The United Nation’s special envoy to Somalia Mr. Ould-Abdallah has assured Islamist rebels in Somalia that even if they destroyed the government and gained authority over the country, they would have failed in their agenda, because the International community will come against them.
According to Mr. Ould-Abdallah the rebels cannot run Somalia while they are listed as terrorists by the UN, so to take the whole country hostage is a failure. Even if the Islamists succeeded in defeating the government it would leave the whole population hostage to drastic sanctions, and the rebels would be arrested and brought to justice.
Mr. Ould-Abdallah stressed that as long as incumbent interim President, Mr. Sheikh Sharif Sheikh Ahmed, was elected by a unity government under a UN-backed peace initiative, a forceful takeover will be considered a coup d’état. The UN envoy further advised the Islamist rebel leaders that diplomatic negotiations will do their agenda more good than a forceful take over of Somalia.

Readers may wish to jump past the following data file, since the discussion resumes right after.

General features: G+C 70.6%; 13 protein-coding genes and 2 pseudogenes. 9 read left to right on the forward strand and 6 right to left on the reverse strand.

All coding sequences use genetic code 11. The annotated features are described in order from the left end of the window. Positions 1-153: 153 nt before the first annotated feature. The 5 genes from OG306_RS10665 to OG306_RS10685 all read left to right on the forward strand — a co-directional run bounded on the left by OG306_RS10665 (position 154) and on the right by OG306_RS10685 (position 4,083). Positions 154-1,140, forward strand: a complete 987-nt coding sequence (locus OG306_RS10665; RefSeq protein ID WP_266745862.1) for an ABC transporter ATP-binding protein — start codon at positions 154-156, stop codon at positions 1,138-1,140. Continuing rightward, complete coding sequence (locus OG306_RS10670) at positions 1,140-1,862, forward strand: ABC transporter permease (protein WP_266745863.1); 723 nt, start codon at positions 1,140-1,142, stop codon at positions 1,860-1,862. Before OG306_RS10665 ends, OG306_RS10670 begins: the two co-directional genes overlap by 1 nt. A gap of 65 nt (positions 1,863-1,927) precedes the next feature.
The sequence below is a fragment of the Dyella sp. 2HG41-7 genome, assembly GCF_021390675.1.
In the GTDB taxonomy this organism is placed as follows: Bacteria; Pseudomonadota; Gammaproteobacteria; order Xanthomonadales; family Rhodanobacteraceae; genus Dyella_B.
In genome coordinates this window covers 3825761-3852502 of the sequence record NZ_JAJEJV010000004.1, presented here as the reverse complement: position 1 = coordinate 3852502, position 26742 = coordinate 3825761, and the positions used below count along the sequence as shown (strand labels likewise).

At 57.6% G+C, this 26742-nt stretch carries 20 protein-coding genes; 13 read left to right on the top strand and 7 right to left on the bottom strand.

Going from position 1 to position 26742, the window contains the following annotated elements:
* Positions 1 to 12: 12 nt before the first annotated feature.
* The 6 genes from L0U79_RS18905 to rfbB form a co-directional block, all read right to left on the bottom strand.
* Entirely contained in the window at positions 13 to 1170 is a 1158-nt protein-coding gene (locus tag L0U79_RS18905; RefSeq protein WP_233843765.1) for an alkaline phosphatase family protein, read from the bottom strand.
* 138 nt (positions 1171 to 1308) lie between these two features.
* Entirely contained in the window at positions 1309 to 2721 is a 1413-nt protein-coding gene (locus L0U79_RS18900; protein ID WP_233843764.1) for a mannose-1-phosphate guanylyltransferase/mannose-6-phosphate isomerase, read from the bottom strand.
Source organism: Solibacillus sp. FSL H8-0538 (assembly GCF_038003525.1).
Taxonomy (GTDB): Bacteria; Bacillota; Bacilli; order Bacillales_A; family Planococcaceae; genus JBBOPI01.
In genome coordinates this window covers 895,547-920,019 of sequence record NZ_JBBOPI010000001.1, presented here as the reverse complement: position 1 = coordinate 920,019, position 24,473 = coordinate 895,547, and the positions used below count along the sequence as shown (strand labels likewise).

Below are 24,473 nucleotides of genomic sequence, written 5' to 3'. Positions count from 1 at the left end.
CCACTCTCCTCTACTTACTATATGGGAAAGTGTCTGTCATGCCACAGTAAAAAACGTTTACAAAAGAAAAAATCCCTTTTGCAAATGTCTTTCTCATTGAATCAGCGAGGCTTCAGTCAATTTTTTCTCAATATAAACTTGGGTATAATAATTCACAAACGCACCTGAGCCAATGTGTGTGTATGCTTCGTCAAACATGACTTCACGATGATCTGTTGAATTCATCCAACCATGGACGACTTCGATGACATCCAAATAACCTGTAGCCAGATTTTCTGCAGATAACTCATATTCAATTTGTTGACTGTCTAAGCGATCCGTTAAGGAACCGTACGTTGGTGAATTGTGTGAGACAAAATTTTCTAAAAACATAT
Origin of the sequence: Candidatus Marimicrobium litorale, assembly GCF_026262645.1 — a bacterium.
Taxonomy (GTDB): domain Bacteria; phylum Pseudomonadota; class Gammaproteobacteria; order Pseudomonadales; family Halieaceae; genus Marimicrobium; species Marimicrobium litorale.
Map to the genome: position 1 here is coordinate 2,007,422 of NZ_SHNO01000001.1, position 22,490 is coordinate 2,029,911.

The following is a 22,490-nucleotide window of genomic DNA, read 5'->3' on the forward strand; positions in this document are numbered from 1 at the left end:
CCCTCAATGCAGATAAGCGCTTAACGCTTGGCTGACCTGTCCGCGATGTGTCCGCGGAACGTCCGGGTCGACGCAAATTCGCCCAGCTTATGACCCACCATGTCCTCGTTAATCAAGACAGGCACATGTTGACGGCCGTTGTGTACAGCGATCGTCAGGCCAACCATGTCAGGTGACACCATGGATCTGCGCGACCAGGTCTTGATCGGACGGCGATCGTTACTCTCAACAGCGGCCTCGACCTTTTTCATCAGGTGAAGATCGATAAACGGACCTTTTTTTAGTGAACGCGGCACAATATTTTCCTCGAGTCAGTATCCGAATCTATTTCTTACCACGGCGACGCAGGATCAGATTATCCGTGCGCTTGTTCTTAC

The rebels however seem unwilling to end their insurgence. On Sunday, a car bomb driven into a government camp killed six guards and wounded many others. Reports claim that the car was driven into the camp by one of the 300 foreign fighters helping the insurgents. Howbeit, the 4,300-strong African Union peacekeepers based in the capital to support the fragile administration do not have the mandate to pursue the insurgents.
Somalia’s capital city of Mogadishu has been plagued by 18 years of intermittent civil unrests. A recent introduction of Sharia law to the strongly Muslim country has not appeased the Islamist guerrillas, who are accused of having links with al-Qaeda.
After two weeks of intense fighting between Islamist and pro-government forces in Mogadishu, over 200 people are reported to have been killed. About 50 of these deaths have been recorded since Friday morning. Reports have claimed that the Islamist forces are supported by some Arab nations including Yemen and Eritrea.